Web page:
Protest causes a rethink over location of  ‘pop-up’ Covid-19 test centre

Alternative sites for the ‘occasional’ mobile testing unit, which appeared in the heart of Hastings Old Town, are now being investigated after it caused a nearby café to close and provoked a wave of opposition from residents and traders in the area.

The army-operated unit arrived at The Stade Open Space on the busy Saturday of 18th July to test keyworkers and other members of the public with pre-booked appointments only. 

The view from [email protected] 
PICTURE: Stephen Kelleher

Those with symptoms had been instructed to visit in cars while asymptomatic patients were able to walk in. 

The unit was originally intended to remain for three days, but did not return on the Monday, and had been organised by the Sussex Resilience Forum (SRF), a group involving Hastings Borough Council, Public Health at East Sussex County Council, NHS and emergency services, formed to respond to the Covid-19 pandemic.

Mixed messages

Stephen and Louise Kelleher, who rent their café [email protected] from the council, say that while they’d been informed about the unit a few weeks previously, they’d not known when it would appear.

“We were told there would be some testing, of some kind, at some point but that it would be small and discreet and tucked away near the lifeboats,” said Louise Kelleher. “The implication was that it would not affect business. We were given no dates, no details and no consultation.”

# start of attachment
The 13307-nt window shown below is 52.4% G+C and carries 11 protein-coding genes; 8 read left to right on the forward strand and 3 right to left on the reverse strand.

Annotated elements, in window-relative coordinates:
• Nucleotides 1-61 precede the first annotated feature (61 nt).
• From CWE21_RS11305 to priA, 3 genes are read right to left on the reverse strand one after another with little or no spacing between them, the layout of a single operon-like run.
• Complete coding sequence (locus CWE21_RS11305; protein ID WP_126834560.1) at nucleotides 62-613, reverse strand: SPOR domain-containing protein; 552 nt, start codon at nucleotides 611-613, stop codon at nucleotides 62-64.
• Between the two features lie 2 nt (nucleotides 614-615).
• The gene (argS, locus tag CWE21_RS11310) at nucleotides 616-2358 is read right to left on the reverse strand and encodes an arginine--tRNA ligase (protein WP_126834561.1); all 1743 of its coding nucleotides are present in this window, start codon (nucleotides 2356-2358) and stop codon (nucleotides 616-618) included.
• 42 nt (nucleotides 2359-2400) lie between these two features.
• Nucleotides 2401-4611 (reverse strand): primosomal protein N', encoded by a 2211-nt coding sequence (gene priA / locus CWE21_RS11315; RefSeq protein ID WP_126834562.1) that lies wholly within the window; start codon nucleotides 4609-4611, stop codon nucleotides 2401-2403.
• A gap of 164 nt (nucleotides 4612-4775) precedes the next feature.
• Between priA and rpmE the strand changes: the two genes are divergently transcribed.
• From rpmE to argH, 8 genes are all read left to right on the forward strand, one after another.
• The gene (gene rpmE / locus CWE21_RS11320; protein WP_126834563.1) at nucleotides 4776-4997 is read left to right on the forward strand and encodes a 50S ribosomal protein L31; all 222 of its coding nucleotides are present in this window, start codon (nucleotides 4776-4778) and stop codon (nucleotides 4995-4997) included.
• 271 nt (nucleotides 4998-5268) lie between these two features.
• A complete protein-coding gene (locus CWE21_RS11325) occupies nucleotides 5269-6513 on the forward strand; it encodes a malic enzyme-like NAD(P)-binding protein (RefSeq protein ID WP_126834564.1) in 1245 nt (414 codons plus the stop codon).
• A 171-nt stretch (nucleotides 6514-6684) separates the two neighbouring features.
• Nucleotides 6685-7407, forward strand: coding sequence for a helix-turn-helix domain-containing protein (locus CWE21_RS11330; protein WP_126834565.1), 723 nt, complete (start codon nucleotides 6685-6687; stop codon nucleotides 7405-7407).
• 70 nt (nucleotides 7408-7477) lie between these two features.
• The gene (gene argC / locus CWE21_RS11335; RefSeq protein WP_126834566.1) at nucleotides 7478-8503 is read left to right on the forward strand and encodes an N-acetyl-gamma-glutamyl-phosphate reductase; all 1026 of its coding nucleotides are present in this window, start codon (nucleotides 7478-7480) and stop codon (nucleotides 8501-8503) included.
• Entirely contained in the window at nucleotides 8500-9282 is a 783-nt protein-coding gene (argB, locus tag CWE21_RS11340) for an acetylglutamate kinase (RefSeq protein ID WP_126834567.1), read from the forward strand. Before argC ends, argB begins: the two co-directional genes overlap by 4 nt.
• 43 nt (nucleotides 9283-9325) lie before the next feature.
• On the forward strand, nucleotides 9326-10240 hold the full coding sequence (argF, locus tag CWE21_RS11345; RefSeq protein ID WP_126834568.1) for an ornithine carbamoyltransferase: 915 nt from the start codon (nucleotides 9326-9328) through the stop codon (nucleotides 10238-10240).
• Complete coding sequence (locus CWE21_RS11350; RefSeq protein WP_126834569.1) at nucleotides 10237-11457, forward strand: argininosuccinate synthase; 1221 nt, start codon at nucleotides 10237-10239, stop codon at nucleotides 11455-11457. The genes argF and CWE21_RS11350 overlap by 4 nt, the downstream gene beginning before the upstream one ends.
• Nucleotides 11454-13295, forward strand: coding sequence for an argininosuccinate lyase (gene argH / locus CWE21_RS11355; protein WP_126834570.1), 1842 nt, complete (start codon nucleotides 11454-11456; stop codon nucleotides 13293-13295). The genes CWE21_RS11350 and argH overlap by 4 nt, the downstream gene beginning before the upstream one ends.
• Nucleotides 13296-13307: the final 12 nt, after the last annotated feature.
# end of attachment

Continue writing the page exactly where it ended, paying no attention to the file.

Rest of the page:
The couple, who are directors of [email protected] Ltd, had arrived that morning to find the space taped off and were told by military personnel they could not open their doors or put out chairs and tables because the area was ‘a no footfall zone’.

Posting on their Facebook page they announced: “We do not feel it is safe to operate inside dining so close to this area and are pretty convinced that the view of soldiers in face masks in a hazard-taped no-go zone would put off all but those with the most dystopian appetites.

“We cannot tell you how sad, angry and scared we are about this. Our staff, some of whom are already anxious due to health conditions, have gone home, one in tears. 

 “The Old Town is filling up with the first visitors of the school holidays and we are shut, with no opportunity to make back some of our losses from the last quarter.” 

The unit was moved further away on the Sunday, but their
staff members, one of whom has asthma, were reluctant to return to work while it was there.

“The public perception of a Covid testing site is anxiety-inducing, not just for my staff and my customers but also for me and my family,” Louise Kelleher told HIP.

Public opposition

By Monday 20th July a petition, started by resident Becky Smith on behalf of local businesses, had gained over 1,600 signatures; this had increased to over 1900 a week later. It demanded that the unit be relocated “to a less populated site” arguing that placing the testing station on The Stade  “could completely jeopardise the area’s recovery, in all senses, as well as increasing the risk to the local population”.  

“Our attention has been drawn to the fact that this is on a ‘walk-in’ basis, meaning that individuals (potentially with COVID) are drawn to our very small, narrow and BUSY streets,” it declared.